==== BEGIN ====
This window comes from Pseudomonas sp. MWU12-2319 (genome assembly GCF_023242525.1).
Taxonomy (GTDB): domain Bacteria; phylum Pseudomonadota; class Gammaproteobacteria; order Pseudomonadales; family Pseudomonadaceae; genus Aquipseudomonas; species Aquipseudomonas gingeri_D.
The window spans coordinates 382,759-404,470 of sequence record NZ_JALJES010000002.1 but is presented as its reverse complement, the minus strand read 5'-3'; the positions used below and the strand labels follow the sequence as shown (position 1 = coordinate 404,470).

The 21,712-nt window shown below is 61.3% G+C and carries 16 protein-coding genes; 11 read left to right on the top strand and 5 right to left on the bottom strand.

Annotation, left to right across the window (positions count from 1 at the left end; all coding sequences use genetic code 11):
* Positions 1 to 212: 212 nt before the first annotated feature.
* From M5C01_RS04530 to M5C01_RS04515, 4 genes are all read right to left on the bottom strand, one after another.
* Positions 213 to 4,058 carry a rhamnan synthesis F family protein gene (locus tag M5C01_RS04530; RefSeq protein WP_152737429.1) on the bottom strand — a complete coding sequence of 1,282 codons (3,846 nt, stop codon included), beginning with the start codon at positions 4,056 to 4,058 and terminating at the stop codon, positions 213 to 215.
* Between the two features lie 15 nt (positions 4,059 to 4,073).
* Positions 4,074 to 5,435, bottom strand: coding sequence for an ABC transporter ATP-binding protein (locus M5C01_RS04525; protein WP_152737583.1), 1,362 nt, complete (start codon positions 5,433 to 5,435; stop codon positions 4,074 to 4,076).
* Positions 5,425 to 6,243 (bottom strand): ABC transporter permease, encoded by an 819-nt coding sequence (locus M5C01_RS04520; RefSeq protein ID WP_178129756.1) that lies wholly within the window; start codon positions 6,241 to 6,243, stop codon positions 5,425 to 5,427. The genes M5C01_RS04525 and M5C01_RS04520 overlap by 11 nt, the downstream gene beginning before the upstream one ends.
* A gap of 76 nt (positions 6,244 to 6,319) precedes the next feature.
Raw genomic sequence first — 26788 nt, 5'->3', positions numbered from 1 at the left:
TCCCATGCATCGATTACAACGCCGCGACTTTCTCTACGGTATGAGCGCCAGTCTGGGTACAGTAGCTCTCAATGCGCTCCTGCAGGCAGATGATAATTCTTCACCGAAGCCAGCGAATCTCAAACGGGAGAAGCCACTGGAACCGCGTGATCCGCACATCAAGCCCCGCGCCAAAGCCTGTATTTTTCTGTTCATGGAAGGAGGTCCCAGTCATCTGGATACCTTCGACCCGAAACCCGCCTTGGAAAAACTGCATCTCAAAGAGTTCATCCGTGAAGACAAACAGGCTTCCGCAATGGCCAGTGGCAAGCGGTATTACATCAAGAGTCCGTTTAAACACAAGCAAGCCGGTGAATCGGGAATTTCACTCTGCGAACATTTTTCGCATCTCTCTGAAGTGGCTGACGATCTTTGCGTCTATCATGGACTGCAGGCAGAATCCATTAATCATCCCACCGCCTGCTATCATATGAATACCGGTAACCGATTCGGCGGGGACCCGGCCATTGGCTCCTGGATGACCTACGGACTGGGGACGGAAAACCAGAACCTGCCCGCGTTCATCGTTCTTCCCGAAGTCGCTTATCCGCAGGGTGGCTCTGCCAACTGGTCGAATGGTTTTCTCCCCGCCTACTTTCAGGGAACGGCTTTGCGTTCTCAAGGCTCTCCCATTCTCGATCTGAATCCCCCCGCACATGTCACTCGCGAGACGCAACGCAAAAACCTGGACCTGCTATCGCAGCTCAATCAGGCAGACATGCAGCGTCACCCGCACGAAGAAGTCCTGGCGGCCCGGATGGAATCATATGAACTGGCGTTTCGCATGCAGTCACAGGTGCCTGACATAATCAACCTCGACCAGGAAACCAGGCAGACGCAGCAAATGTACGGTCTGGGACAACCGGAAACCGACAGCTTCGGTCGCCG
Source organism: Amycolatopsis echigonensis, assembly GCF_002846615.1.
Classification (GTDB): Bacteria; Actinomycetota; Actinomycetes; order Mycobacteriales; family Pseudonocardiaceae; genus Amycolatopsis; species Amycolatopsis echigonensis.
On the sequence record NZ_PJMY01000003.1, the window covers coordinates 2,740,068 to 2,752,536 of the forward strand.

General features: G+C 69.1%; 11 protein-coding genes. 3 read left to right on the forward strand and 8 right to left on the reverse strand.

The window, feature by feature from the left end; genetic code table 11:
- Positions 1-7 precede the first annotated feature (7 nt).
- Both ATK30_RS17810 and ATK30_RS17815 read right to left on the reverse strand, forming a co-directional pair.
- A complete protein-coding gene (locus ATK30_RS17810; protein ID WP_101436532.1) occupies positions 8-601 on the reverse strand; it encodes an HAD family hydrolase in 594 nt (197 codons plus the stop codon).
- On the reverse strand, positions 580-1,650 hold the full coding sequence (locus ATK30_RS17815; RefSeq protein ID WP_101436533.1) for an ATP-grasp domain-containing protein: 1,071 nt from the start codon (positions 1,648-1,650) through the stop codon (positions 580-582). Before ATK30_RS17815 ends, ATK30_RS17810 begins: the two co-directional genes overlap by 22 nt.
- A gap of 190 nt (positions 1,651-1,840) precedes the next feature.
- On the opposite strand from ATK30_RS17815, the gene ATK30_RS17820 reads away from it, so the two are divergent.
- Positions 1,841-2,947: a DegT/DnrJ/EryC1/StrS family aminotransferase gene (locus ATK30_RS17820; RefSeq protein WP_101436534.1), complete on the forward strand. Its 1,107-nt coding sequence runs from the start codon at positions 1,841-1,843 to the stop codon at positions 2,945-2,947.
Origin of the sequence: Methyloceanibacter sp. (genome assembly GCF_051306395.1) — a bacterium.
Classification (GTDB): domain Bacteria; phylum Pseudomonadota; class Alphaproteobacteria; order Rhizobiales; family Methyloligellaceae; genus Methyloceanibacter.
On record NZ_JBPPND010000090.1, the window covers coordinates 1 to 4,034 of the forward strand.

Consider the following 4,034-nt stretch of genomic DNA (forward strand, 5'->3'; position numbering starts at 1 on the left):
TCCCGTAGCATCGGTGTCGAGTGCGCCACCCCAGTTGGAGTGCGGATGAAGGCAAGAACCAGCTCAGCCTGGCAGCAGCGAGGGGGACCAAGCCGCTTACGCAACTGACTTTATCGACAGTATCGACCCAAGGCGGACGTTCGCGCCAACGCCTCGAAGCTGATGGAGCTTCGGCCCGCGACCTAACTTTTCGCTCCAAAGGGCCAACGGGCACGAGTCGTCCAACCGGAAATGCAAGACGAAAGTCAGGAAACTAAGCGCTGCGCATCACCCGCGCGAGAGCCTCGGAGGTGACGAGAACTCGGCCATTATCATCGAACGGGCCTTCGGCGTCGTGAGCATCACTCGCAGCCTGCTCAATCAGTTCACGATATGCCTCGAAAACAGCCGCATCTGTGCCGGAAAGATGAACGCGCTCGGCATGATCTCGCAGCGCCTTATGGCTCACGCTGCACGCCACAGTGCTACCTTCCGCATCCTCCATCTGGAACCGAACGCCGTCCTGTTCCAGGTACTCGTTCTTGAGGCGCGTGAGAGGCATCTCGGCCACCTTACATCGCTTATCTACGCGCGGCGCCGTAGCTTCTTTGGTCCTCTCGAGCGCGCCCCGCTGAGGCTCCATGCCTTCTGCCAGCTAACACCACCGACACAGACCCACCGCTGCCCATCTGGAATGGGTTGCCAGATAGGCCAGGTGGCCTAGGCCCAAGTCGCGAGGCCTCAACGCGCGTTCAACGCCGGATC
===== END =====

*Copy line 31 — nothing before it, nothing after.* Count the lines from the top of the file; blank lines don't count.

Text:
TCCCGTAGCATCGGTGTCGAGTGCGCCACCCCAGTTGGAGTGCGGATGAAGGCAAGAACCAGCTCAGCCTGGCAGCAGCGAGGGGGACCAAGCCGCTTACGCAACTGACTTTATCGACAGTATCGACCCAAGGCGGACGTTCGCGCCAACGCCTCGAAGCTGATGGAGCTTCGGCCCGCGACCTAACTTTTCGCTCCAAAGGGCCAACGGGCACGAGTCGTCCAACCGGAAATGCAAGACGAAAGTCAGGAAACTAAGCGCTGCGCATCACCCGCGCGAGAGCCTCGGAGGTGACGAGAACTCGGCCATTATCATCGAACGGGCCTTCGGCGTCGTGAGCATCACTCGCAGCCTGCTCAATCAGTTCACGATATGCCTCGAAAACAGCCGCATCTGTGCCGGAAAGATGAACGCGCTCGGCATGATCTCGCAGCGCCTTATGGCTCACGCTGCACGCCACAGTGCTACCTTCCGCATCCTCCATCTGGAACCGAACGCCGTCCTGTTCCAGGTACTCGTTCTTGAGGCGCGTGAGAGGCATCTCGGCCACCTTACATCGCTTATCTACGCGCGGCGCCGTAGCTTCTTTGGTCCTCTCGAGCGCGCCCCGCTGAGGCTCCATGCCTTCTGCCAGCTAACACCACCGACACAGACCCACCGCTGCCCATCTGGAATGGGTTGCCAGATAGGCCAGGTGGCCTAGGCCCAAGTCGCGAGGCCTCAACGCGCGTTCAACGCCGGATC